This month's challenge for Karen was to read a book set within 100 miles and to reread a book that you've read before.
Finding a book set within 100 miles was easy, especially when I checked out this list a colleague had put together. I decided to try a few from author Mark Poirier and one from Aurelie Sheehan. My final book was a cheater and counted as a book I reread as well as a book set in Tucson.
The Tucson that Mark Poirier's characters live in in Naked Pueblo is a harsh one - people living on the edge financially, emotionally, physically. This collection of short stories has interconnected characters and sometimes I had to page back to remind myself what had happened with these characters previously (although I can tell you it wasn't anything healthy). Next I tried his novel Modern Ranch Living. This set of really quirky characters mostly fare better, but it's still a harsh read. Next I moved on to Sheehan's Demigods on Speedway, another set of short stories with some interconnected characters. This book reads more like a creative writing professor was involved with the collection (which is true). That said, the lives and stories involved are only marginally less traumatic than those in Poirier's collection.
At this point I was horribly depressed and needed something a little more uplifting. Luckily, the book I was going to re-read is also a book set in Tucson. I read Barbara Kingsolver's The Bean Trees when I first moved to Tucson in 1993. It was the perfect welcome to this city and at 25 years old, a perfect age to read this novel. Rereading it now was a gift - the story definitely withstands the test of time, plus I'm more familiar with the locations she describes in the book. So many people have read and written about this book, there's nothing new to add, just a reminder that everyone gets to create their own family wherever they may be.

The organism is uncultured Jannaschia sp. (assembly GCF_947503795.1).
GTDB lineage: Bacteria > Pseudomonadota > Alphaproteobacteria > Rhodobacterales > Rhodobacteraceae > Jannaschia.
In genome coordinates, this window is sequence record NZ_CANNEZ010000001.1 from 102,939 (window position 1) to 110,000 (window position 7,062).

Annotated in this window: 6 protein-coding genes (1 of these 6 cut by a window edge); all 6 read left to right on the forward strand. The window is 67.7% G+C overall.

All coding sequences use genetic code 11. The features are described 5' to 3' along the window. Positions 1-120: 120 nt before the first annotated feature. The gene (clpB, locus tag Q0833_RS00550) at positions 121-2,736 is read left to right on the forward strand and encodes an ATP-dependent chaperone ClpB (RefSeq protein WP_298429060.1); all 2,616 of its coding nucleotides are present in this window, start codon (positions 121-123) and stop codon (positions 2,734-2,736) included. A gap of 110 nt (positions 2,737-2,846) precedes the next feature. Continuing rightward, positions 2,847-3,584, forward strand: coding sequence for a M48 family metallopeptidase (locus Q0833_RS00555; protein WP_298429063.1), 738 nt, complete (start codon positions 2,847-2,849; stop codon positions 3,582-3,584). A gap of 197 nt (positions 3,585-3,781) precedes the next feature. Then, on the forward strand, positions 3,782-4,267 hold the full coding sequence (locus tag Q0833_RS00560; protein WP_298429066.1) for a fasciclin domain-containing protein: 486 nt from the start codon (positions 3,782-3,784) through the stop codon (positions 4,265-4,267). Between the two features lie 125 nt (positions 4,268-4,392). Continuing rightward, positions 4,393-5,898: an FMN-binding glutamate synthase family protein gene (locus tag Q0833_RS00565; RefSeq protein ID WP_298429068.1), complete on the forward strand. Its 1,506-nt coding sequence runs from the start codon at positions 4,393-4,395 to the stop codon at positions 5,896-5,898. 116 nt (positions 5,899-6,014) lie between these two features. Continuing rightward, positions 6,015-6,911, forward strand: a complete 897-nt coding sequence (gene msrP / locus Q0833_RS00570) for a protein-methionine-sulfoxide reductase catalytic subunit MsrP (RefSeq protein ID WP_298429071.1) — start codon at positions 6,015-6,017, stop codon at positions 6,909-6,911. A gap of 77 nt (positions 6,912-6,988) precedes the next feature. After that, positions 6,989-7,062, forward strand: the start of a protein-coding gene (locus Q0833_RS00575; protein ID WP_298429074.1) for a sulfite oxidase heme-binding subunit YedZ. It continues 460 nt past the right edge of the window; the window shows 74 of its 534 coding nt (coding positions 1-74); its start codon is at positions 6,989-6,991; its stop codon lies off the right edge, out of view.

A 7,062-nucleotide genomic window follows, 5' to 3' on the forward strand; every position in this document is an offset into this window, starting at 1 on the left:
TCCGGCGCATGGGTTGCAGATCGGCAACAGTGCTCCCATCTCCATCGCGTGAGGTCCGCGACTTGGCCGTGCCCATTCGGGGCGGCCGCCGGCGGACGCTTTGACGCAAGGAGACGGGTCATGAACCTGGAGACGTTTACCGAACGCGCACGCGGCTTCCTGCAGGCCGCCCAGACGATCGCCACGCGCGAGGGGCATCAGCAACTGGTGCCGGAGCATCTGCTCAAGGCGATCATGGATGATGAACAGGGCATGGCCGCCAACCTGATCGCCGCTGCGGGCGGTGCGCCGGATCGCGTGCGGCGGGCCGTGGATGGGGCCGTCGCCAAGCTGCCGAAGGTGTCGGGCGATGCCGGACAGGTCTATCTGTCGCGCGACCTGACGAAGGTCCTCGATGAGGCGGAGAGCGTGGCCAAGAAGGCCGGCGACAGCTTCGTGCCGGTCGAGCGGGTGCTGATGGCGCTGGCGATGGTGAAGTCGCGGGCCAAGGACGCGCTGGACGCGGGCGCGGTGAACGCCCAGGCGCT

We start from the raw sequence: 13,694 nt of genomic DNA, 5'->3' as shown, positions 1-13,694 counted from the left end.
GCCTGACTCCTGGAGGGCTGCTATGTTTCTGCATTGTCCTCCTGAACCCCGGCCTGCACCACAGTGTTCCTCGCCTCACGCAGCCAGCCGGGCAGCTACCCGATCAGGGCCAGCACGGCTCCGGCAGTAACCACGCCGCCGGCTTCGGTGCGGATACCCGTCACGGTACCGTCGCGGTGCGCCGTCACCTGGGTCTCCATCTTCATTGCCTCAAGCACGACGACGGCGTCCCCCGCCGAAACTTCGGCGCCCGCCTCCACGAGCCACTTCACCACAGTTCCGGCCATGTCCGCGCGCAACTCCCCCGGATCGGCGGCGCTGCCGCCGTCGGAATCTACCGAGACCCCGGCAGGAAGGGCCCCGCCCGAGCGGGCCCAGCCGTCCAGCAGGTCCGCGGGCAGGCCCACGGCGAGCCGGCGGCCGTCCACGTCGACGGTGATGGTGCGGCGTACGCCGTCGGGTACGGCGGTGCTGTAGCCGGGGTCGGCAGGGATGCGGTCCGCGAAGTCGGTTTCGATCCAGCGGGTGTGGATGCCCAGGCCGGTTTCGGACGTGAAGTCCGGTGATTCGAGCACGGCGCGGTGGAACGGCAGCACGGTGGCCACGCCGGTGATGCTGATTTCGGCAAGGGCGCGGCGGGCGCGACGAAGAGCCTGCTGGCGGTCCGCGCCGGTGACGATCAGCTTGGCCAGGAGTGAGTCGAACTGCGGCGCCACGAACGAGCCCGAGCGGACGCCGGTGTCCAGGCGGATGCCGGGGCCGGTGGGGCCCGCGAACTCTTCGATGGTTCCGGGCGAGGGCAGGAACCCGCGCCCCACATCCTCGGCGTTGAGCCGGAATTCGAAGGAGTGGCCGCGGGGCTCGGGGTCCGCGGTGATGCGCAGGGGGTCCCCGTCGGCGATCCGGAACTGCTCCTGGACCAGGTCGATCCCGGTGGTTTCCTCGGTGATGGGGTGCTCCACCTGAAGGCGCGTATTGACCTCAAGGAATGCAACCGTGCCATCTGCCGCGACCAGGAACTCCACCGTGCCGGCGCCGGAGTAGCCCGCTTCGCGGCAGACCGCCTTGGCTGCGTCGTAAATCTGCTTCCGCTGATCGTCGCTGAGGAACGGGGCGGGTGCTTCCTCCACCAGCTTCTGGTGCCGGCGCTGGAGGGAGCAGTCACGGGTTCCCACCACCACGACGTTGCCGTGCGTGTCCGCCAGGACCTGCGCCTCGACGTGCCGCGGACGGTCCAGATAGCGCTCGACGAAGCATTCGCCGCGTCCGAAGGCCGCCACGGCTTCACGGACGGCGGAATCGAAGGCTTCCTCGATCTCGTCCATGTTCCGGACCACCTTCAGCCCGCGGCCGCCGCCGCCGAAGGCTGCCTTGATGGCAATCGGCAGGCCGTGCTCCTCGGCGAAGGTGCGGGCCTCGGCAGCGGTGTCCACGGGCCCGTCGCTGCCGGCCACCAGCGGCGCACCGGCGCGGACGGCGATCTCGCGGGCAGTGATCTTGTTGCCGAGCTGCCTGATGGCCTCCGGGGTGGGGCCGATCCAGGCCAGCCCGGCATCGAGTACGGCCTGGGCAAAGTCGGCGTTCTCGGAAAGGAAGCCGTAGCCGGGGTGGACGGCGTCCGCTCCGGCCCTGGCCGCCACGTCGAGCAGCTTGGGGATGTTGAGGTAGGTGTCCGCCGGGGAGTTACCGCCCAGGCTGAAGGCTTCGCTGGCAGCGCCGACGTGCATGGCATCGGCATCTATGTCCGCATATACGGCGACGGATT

In May, I read a book about technology – Hidden Figures by Margo Lee Shetterly. If you haven’t heard of the book, you’ve probably heard of the film about three female African American mathematicians – “human computers” – who helped America solidify its place as a leader in aeronautics. I was drawn to the book because I’m intrigued by the role of gender in the workplace and was curious about how these brave women faced multifaceted issues around gender and race and working in a field largely held by white men. I have to admit, the detailed description of the internal structure of NASA in the 1940s and the lead up to all the women converging into a coherent storyline was a little dry for me. I imagine the movie might be better equipped to portray the intricate nuanced expressiveness of thoughts or feelings in a face or a gesture. This is what I wanted to get close to and found difficult in the book format. However, if you’re into the science part of space technology and aeronautics, this book is for you!
I also read a book where all point-of-view characters are people of color. In Swing Time by Zadie Smith, you meet two biracial girls growing up in the 1980s in lower class London who take to each other at dance class. Tracy is a natural, but her dad is in jail and while her mom faces her own struggles, she makes sure that Tracy’s talent is noticed and supported. We never find out the narrator’s name. Her father is kind and loving figure, but her mother has plans of her own to save the world from racism, sexism and everything else that keeps people from reaching their true potential. She is always studying and expects more activism from her daughter who ends up taking a job as a personal assistant to an Australian pop star and travels around the world. They end up in West Africa to build a charitable girls' school and the protagonist tries to make sense of the sharp contrasts of wealth and poverty.
I discovered that this is Smith’s first novel written in the first person. The book bounces between the present (when the narrator is around thirty) and the years growing up with Tracey as their relationship takes many different turns. You begin to wonder if they were ever really friends at all. The characters are hard to like, and yet there are many insightful moments scattered throughout the book. It’s long, but I think it’s worth the effort and I look forward to picking up some of Zadie’s other novels.
Book Riot Read Harder Challenge: Here are some handy links to help you follow this challenge all year long.
Find out about the Read Harder Challenge and print out your own form to keep track of your reading: http://bookriot.com/2016/12/15/book-riots-2017-read-harder-challenge/
Get reading ideas for each of the challenges from library staff and the Tucson reading community: https://www.library.pima.gov/blogs/post/read-harder-2017-pcpl-picks/